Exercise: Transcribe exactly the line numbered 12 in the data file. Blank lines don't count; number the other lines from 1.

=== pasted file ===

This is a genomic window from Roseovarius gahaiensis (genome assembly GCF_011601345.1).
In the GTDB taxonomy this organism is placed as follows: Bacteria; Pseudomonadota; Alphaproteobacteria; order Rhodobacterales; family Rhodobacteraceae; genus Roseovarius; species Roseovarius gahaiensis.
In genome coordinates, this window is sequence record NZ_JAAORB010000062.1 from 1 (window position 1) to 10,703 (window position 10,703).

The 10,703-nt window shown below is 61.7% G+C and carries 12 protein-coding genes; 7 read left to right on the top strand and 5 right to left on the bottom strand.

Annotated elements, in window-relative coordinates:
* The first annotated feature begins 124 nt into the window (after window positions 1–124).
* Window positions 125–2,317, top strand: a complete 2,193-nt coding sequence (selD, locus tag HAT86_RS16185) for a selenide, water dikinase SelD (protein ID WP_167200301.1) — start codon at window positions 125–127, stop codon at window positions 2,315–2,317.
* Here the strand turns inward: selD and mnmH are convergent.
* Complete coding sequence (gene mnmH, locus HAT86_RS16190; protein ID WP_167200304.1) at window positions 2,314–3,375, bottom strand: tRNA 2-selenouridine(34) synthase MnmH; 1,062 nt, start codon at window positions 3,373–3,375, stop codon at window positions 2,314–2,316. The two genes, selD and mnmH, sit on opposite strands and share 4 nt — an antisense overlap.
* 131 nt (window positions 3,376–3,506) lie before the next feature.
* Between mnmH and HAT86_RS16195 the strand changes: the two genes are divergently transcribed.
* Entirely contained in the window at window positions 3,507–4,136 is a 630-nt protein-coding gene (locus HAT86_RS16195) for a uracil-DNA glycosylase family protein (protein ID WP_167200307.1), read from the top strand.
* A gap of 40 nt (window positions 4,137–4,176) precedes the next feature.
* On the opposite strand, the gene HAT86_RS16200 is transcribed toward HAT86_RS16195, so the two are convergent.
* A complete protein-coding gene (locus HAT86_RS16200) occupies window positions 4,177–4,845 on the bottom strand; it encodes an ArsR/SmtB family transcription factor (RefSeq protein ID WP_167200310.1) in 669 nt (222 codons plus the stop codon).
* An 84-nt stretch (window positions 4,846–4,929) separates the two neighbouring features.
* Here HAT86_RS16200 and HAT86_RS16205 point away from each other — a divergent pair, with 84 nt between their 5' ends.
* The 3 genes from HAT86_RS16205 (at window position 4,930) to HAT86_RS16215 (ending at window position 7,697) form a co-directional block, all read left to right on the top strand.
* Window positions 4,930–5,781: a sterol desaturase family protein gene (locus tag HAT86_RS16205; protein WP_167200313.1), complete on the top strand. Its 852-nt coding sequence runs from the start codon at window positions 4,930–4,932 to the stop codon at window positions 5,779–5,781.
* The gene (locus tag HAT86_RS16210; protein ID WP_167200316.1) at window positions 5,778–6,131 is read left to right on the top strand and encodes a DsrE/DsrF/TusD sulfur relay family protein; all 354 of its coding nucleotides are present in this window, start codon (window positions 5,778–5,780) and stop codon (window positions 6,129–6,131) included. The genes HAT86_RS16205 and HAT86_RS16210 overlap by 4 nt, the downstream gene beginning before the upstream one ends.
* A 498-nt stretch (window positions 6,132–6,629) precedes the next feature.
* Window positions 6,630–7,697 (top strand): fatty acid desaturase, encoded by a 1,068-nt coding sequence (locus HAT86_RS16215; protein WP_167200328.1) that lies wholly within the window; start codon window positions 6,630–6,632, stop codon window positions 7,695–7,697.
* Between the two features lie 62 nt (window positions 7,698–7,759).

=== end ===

* Entirely contained in the window at window positions 3,507–4,136 is a 630-nt protein-coding gene (locus HAT86_RS16195) for a uracil-DNA glycosylase family protein (protein ID WP_167200307.1), read from the top strand.